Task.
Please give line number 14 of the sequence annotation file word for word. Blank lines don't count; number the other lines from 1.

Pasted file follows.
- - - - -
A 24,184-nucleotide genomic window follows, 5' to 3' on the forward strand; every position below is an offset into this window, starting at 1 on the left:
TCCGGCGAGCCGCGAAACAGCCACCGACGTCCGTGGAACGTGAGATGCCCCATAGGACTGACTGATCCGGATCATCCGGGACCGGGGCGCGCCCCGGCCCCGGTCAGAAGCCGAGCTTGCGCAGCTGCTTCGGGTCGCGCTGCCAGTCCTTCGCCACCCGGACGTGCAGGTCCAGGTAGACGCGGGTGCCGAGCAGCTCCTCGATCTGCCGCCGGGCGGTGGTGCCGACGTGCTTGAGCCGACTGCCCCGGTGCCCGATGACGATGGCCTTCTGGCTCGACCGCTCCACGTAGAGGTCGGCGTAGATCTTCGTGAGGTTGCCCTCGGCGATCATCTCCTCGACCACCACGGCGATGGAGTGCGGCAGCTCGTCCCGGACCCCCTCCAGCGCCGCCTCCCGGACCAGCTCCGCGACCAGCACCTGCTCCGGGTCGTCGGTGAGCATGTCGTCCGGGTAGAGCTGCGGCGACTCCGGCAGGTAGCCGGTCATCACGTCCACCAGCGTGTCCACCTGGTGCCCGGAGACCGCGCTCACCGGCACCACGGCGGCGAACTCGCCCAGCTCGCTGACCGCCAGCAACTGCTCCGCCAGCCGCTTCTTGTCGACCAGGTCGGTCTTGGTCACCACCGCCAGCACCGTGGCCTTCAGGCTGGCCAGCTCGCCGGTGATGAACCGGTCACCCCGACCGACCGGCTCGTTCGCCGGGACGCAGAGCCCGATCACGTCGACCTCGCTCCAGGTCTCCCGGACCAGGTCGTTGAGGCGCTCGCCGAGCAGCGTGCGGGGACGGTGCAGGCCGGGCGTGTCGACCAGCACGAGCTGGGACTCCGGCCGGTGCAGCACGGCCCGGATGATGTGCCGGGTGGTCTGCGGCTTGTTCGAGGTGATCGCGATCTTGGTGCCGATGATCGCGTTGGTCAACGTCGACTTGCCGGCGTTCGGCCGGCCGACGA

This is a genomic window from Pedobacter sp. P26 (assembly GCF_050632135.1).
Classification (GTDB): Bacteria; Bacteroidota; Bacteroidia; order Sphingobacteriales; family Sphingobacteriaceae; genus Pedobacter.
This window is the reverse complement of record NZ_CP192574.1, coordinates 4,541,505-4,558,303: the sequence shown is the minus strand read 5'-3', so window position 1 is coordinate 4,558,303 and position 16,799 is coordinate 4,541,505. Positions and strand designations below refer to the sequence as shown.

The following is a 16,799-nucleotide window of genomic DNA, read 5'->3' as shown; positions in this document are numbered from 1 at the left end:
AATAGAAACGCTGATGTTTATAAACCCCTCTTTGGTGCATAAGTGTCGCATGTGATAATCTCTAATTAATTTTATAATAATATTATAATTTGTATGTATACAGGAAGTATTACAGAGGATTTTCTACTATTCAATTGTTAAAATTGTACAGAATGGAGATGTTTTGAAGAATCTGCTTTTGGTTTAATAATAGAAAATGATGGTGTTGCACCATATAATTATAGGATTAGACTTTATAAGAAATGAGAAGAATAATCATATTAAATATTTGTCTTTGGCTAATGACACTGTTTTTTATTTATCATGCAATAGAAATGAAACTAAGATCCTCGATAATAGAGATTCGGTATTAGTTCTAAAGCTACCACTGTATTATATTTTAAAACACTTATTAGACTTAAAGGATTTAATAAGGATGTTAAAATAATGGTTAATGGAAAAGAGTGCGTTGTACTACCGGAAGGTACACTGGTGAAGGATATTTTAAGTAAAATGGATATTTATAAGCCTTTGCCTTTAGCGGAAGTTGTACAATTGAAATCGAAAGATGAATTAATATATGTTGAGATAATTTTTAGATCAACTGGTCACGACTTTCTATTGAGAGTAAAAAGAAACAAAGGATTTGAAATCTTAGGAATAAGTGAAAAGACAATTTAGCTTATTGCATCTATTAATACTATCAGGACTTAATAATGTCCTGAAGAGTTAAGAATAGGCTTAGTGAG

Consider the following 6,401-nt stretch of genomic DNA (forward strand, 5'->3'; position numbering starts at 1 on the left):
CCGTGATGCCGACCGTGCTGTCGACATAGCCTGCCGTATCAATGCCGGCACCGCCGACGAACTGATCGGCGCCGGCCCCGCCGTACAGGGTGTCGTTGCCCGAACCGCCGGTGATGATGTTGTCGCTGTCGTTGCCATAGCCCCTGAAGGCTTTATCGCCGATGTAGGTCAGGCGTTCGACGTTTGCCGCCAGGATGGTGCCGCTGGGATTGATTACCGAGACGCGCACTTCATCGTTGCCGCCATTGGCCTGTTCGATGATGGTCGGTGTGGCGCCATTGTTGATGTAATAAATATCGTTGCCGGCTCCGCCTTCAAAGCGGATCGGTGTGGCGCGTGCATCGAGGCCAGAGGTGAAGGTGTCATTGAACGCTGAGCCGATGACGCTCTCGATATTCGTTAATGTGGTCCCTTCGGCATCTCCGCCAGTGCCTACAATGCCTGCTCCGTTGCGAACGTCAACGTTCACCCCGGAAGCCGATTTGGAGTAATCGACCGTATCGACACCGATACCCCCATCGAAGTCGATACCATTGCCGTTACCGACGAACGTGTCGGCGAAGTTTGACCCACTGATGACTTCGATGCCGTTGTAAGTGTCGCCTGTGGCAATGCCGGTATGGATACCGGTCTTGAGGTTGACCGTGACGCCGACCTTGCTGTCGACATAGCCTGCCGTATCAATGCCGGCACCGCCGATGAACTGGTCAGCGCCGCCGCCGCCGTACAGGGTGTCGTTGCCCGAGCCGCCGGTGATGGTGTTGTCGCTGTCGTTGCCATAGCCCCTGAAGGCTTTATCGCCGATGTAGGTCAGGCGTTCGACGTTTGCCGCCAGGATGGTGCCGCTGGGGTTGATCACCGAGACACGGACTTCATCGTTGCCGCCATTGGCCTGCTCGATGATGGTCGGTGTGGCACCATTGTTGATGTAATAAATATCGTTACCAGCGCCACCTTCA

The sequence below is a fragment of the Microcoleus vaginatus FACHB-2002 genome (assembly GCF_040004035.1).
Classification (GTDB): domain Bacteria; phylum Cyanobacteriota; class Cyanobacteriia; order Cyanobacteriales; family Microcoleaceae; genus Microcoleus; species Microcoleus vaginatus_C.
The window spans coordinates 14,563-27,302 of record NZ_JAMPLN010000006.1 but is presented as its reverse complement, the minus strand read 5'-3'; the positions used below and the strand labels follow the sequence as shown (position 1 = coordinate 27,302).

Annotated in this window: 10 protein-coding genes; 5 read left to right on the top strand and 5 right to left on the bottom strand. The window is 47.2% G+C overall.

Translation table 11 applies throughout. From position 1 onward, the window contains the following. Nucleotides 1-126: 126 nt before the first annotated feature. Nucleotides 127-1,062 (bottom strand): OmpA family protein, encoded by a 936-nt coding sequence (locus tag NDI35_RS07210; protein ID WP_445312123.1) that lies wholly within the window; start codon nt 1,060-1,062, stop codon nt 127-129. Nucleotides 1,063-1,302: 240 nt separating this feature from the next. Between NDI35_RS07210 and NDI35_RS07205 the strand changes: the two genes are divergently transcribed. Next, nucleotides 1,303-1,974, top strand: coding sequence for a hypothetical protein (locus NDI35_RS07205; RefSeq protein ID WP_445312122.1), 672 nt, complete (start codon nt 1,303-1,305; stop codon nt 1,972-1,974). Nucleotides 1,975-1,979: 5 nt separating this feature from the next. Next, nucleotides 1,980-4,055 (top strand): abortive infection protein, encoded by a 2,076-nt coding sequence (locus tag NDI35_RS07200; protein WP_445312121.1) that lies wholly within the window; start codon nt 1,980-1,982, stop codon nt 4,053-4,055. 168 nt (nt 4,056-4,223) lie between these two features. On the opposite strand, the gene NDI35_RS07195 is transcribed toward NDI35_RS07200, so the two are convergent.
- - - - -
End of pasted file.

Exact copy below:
Translation table 11 applies throughout. From position 1 onward, the window contains the following. Nucleotides 1-126: 126 nt before the first annotated feature. Nucleotides 127-1,062 (bottom strand): OmpA family protein, encoded by a 936-nt coding sequence (locus tag NDI35_RS07210; protein ID WP_445312123.1) that lies wholly within the window; start codon nt 1,060-1,062, stop codon nt 127-129. Nucleotides 1,063-1,302: 240 nt separating this feature from the next. Between NDI35_RS07210 and NDI35_RS07205 the strand changes: the two genes are divergently transcribed. Next, nucleotides 1,303-1,974, top strand: coding sequence for a hypothetical protein (locus NDI35_RS07205; RefSeq protein ID WP_445312122.1), 672 nt, complete (start codon nt 1,303-1,305; stop codon nt 1,972-1,974). Nucleotides 1,975-1,979: 5 nt separating this feature from the next. Next, nucleotides 1,980-4,055 (top strand): abortive infection protein, encoded by a 2,076-nt coding sequence (locus tag NDI35_RS07200; protein WP_445312121.1) that lies wholly within the window; start codon nt 1,980-1,982, stop codon nt 4,053-4,055. 168 nt (nt 4,056-4,223) lie between these two features. On the opposite strand, the gene NDI35_RS07195 is transcribed toward NDI35_RS07200, so the two are convergent.